Median Watch

Eyes on statistics

Working Weekends and Late Nights

Re-posted from the March 2020 issue of Advocate. The smell of pool chlorine reminds us of work. Both of us admit to doing emails while sitting at the local pool waiting for the kids to finish their lessons, as well as at cafés, on airplanes, waiting in queues. At least one of us does the odd email or two from the bathroom. We are academics and therefore work anywhere, anytime (maybe most of the time?

The COVID-19 crisis is amplifying shortcomings in health and medical research.

Re-posted from Campus Morning Mail. Poor quality medical research is nothing new. A major cause is the race to be published first, which means researchers do not adequately check their work. The COVID-19 crisis has put an already pressured system under even more strain, and the cracks are clearly visible. Small studies have been used to justify massive changes in clinical practice, such as the early results on Hydroxychloroquine, which have looked less promising as more work is published.

Playing the scientific record backwards.

I’ve done a lot of research on seasonal models. I’ve always enjoyed playing with the elegantly simple sinusoid function, which can fit a remarkable array of shapes with just a few parameters. Put enough sinusoids together and you can create any sound. When Fourier discovered this, it was considered too simple to be true. A great number of diseases are seasonal, so these models are useful as well as being mathematically pleasing.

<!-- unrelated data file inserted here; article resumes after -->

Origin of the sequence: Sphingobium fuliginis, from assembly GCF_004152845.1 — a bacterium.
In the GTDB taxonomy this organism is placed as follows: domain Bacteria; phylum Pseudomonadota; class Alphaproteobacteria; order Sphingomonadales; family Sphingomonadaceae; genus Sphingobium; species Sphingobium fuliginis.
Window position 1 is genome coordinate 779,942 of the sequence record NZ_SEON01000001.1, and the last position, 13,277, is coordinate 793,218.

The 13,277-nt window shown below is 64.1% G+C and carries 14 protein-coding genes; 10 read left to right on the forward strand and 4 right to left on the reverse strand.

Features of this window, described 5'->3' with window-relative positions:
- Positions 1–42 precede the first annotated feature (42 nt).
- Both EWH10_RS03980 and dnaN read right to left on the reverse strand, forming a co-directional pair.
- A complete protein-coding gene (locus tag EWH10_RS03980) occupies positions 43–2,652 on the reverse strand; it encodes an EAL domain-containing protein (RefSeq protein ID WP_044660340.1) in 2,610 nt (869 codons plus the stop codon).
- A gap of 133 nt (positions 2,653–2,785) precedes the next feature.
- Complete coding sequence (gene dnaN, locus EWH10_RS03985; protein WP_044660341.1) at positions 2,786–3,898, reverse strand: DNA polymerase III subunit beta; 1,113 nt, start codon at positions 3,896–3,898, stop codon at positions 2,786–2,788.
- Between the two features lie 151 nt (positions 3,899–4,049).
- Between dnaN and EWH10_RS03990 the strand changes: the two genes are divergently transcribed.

It's fun to look at the Y A C M (Yet Another COVID Model)

Yet another COVID model. I did this modelling because I was asked to provide some COVID estimates for a hospital. There have been lots of models in the last few weeks and I don’t want to reduce the signal-to-noise ratio in this vitally important area, but I’m sharing this in case someone finds my approach useful. All the code is here. I have used similar models before to simulate disease numbers over time, for example my PhD student Dimity used microsimulation to examine the long-term effects of climate change (Stephen and Barnett 2017).

Mistakes, I’ve made a few, but then again, not too few to mention

Statistics can be hard Here’s a great quote about working with statistics from the fantastic statistician David Spiegelhalter: “I am often asked why people tend to find probability a difficult and unintuitive idea, and I reply that, after forty years researching and teaching in this area, I have finally concluded that it is because probability really is a difficult and unintuitive idea” (Spiegelhalter 2019). Someone who attended my one-day statistics refresher course expressed disappointment in their evaluation that after a day’s training they did not now feel like an expert.